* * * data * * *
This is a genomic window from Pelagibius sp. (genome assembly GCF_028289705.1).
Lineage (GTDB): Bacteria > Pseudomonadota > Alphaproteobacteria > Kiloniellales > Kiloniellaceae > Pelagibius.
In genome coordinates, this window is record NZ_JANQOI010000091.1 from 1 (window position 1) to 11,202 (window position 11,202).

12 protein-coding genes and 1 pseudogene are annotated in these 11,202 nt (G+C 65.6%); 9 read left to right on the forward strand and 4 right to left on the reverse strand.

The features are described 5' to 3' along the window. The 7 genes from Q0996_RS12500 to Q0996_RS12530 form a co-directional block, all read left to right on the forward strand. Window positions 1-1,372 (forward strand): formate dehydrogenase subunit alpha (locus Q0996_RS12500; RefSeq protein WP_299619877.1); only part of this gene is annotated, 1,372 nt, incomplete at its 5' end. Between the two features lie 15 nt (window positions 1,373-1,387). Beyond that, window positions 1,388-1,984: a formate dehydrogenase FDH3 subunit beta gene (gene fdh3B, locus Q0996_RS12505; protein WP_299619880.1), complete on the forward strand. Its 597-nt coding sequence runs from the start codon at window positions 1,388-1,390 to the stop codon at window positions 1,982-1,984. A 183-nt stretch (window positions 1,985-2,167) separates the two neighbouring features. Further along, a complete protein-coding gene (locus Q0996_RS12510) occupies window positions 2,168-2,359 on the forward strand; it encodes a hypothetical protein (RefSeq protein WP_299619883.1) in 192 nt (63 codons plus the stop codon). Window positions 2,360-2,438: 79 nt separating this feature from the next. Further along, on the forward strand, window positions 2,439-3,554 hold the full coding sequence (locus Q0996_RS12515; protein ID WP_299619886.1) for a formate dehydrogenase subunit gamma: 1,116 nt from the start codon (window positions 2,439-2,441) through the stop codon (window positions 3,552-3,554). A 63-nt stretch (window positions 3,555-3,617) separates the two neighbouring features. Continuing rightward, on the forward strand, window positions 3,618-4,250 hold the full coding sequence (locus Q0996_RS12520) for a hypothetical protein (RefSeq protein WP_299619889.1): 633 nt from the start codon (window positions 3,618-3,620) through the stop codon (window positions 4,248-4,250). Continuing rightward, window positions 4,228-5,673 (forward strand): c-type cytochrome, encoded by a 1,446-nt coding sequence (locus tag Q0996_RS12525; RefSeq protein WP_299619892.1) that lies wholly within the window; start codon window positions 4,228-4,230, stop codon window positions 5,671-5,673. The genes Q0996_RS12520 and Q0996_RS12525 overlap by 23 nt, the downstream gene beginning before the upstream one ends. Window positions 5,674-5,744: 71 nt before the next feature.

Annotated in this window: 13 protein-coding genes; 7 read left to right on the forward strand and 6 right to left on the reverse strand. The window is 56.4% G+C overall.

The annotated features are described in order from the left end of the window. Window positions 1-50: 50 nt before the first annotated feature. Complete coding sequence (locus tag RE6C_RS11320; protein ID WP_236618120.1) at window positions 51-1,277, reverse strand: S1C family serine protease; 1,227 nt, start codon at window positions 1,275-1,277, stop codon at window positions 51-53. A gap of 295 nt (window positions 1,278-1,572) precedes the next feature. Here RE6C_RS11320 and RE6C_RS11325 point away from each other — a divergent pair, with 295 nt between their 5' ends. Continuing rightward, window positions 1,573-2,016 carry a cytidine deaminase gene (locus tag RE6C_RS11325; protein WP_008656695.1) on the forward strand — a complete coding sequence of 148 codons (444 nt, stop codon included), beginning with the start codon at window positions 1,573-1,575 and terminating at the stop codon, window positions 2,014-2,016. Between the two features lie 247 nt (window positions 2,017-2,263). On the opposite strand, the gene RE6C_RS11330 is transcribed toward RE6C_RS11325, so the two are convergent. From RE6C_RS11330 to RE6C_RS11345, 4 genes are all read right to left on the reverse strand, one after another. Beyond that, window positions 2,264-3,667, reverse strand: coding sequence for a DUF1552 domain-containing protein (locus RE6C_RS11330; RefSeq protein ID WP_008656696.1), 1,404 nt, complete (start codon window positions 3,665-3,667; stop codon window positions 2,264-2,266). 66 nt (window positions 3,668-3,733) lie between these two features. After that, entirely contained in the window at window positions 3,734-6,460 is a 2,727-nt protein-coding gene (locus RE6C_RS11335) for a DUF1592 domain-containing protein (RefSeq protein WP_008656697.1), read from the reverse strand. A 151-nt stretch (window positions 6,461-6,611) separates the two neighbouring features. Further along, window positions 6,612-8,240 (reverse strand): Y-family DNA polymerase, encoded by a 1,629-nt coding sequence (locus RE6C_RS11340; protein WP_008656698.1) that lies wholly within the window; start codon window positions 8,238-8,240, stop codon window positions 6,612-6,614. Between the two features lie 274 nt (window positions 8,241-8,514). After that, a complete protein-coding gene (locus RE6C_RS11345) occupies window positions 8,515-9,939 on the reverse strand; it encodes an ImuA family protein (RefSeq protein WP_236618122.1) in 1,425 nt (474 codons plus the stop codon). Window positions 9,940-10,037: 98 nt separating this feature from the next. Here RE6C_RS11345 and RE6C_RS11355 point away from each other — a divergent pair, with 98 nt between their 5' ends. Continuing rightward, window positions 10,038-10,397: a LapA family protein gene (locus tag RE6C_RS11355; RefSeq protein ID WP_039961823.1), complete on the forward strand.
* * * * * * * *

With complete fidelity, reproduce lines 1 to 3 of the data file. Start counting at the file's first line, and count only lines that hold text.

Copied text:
This is a genomic window from Pelagibius sp. (genome assembly GCF_028289705.1).
Lineage (GTDB): Bacteria > Pseudomonadota > Alphaproteobacteria > Kiloniellales > Kiloniellaceae > Pelagibius.
In genome coordinates, this window is record NZ_JANQOI010000091.1 from 1 (window position 1) to 11,202 (window position 11,202).